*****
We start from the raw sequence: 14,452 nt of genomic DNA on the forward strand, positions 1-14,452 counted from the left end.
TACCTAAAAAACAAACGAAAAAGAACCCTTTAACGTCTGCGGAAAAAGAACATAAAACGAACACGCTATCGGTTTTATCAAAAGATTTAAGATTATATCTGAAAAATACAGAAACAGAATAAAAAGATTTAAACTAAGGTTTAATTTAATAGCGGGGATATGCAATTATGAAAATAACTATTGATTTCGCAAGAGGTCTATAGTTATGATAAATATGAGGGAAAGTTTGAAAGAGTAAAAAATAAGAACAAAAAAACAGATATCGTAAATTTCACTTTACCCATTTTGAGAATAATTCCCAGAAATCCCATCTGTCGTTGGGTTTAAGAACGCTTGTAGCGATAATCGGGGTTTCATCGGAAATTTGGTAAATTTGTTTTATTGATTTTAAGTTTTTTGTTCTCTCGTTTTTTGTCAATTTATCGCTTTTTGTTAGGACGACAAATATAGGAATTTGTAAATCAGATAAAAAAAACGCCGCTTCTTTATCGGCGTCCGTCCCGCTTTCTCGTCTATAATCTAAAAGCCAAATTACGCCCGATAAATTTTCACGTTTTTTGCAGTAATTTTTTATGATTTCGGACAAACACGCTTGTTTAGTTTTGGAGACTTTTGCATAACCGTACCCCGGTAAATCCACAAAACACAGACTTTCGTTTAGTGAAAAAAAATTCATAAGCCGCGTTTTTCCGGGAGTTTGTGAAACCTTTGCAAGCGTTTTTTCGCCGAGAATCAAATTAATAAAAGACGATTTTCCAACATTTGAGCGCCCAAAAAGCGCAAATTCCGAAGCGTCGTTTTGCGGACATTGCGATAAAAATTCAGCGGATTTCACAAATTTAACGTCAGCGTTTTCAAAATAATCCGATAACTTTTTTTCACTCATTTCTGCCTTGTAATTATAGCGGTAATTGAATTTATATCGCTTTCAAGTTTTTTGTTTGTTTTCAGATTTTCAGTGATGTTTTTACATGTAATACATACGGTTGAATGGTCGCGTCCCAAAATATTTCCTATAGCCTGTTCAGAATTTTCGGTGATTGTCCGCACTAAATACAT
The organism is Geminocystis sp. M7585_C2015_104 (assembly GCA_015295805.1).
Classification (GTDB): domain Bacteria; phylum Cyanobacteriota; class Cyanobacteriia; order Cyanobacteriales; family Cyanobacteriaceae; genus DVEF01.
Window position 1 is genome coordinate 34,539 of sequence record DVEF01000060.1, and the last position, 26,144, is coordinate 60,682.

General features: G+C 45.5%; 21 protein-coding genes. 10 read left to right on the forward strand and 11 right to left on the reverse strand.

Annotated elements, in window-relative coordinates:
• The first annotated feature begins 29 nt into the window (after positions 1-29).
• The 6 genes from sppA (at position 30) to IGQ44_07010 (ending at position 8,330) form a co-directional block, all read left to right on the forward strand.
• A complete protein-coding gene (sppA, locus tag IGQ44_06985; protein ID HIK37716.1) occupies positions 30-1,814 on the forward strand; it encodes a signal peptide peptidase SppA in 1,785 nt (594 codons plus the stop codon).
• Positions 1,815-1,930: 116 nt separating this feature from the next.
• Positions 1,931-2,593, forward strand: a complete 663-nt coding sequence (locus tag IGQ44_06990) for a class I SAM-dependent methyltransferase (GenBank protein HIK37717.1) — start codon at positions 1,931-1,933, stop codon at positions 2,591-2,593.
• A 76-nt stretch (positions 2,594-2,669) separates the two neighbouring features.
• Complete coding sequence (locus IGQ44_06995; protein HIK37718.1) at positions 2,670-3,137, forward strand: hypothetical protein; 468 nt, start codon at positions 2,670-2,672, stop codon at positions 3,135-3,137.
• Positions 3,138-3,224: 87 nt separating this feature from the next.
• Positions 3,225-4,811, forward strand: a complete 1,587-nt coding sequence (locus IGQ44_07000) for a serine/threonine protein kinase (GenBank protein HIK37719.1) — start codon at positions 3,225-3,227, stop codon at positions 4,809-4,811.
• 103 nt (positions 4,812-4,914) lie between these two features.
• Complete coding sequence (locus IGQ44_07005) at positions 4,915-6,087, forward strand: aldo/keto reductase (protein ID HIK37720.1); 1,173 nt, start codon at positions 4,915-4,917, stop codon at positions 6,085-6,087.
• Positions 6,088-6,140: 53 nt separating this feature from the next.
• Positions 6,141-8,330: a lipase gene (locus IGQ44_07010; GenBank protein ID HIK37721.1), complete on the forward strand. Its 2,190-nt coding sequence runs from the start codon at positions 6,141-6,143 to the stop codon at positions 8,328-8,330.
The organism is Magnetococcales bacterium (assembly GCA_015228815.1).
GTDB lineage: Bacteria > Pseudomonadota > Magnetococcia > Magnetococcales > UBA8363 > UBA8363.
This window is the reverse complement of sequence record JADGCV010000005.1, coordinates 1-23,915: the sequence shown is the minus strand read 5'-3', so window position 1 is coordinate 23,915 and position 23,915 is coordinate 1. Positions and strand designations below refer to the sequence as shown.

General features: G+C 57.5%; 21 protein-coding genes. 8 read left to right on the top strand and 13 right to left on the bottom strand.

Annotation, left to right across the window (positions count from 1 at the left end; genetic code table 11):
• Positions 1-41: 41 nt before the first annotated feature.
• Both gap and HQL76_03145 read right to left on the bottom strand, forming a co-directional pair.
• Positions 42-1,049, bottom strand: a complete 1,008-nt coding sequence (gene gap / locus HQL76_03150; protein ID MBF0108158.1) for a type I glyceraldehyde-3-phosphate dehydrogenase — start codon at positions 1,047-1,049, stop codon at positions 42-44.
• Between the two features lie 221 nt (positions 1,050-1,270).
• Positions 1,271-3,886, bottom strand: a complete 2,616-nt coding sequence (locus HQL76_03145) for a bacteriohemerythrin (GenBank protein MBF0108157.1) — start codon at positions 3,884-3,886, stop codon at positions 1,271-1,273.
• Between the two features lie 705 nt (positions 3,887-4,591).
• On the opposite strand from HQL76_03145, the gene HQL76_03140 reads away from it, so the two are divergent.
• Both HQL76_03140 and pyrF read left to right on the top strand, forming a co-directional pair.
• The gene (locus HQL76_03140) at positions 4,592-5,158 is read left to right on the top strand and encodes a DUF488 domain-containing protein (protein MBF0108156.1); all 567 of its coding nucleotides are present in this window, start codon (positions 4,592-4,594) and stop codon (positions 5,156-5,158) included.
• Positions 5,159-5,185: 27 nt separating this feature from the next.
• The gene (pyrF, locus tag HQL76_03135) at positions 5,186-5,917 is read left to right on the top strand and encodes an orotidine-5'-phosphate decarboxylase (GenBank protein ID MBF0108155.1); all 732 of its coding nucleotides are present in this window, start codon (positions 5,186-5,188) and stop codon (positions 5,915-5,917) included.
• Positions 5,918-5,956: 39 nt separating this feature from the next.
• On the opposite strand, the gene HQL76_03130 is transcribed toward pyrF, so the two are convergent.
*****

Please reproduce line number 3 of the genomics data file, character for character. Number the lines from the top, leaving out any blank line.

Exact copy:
The organism is Geminocystis sp. M7585_C2015_104 (assembly GCA_015295805.1).